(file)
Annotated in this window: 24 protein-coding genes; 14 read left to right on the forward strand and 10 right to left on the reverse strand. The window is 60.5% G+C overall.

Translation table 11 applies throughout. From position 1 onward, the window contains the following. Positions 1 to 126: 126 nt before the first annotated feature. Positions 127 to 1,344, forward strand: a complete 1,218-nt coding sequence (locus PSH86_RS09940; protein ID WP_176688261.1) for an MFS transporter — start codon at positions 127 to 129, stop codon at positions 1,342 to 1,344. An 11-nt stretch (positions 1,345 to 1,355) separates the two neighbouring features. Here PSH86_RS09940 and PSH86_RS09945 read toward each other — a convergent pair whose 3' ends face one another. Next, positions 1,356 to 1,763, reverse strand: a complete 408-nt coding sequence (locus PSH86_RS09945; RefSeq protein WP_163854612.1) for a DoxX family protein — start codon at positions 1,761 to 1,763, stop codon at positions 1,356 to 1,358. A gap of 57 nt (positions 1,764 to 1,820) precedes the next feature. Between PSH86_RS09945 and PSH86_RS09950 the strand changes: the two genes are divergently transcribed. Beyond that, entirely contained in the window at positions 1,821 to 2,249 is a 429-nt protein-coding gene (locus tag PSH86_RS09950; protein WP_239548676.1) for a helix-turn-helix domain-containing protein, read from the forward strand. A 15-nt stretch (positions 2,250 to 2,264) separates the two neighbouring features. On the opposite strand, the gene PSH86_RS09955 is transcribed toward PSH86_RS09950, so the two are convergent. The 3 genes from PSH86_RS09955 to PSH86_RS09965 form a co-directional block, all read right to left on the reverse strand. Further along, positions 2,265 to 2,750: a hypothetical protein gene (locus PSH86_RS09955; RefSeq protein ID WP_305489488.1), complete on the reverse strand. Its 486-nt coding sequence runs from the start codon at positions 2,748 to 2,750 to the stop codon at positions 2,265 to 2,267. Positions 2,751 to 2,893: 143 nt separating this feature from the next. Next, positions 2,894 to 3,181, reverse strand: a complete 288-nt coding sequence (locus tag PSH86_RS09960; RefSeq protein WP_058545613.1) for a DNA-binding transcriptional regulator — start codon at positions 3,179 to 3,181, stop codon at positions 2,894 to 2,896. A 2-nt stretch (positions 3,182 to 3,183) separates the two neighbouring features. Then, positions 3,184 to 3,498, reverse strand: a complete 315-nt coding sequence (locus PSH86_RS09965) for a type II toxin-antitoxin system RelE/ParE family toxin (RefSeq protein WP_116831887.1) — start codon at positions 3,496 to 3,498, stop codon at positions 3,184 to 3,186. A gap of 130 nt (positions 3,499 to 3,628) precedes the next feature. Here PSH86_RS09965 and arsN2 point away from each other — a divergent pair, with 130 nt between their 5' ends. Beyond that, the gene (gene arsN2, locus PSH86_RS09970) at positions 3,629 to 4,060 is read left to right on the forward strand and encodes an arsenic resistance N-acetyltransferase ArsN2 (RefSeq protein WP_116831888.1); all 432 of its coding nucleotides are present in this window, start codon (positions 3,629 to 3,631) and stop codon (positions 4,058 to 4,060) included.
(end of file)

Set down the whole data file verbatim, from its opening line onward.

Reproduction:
Annotated in this window: 24 protein-coding genes; 14 read left to right on the forward strand and 10 right to left on the reverse strand. The window is 60.5% G+C overall.

Translation table 11 applies throughout. From position 1 onward, the window contains the following. Positions 1 to 126: 126 nt before the first annotated feature. Positions 127 to 1,344, forward strand: a complete 1,218-nt coding sequence (locus PSH86_RS09940; protein ID WP_176688261.1) for an MFS transporter — start codon at positions 127 to 129, stop codon at positions 1,342 to 1,344. An 11-nt stretch (positions 1,345 to 1,355) separates the two neighbouring features. Here PSH86_RS09940 and PSH86_RS09945 read toward each other — a convergent pair whose 3' ends face one another. Next, positions 1,356 to 1,763, reverse strand: a complete 408-nt coding sequence (locus PSH86_RS09945; RefSeq protein WP_163854612.1) for a DoxX family protein — start codon at positions 1,761 to 1,763, stop codon at positions 1,356 to 1,358. A gap of 57 nt (positions 1,764 to 1,820) precedes the next feature. Between PSH86_RS09945 and PSH86_RS09950 the strand changes: the two genes are divergently transcribed. Beyond that, entirely contained in the window at positions 1,821 to 2,249 is a 429-nt protein-coding gene (locus tag PSH86_RS09950; protein WP_239548676.1) for a helix-turn-helix domain-containing protein, read from the forward strand. A 15-nt stretch (positions 2,250 to 2,264) separates the two neighbouring features. On the opposite strand, the gene PSH86_RS09955 is transcribed toward PSH86_RS09950, so the two are convergent. The 3 genes from PSH86_RS09955 to PSH86_RS09965 form a co-directional block, all read right to left on the reverse strand. Further along, positions 2,265 to 2,750: a hypothetical protein gene (locus PSH86_RS09955; RefSeq protein ID WP_305489488.1), complete on the reverse strand. Its 486-nt coding sequence runs from the start codon at positions 2,748 to 2,750 to the stop codon at positions 2,265 to 2,267. Positions 2,751 to 2,893: 143 nt separating this feature from the next. Next, positions 2,894 to 3,181, reverse strand: a complete 288-nt coding sequence (locus tag PSH86_RS09960; RefSeq protein WP_058545613.1) for a DNA-binding transcriptional regulator — start codon at positions 3,179 to 3,181, stop codon at positions 2,894 to 2,896. A 2-nt stretch (positions 3,182 to 3,183) separates the two neighbouring features. Then, positions 3,184 to 3,498, reverse strand: a complete 315-nt coding sequence (locus PSH86_RS09965) for a type II toxin-antitoxin system RelE/ParE family toxin (RefSeq protein WP_116831887.1) — start codon at positions 3,496 to 3,498, stop codon at positions 3,184 to 3,186. A gap of 130 nt (positions 3,499 to 3,628) precedes the next feature. Here PSH86_RS09965 and arsN2 point away from each other — a divergent pair, with 130 nt between their 5' ends. Beyond that, the gene (gene arsN2, locus PSH86_RS09970) at positions 3,629 to 4,060 is read left to right on the forward strand and encodes an arsenic resistance N-acetyltransferase ArsN2 (RefSeq protein WP_116831888.1); all 432 of its coding nucleotides are present in this window, start codon (positions 3,629 to 3,631) and stop codon (positions 4,058 to 4,060) included.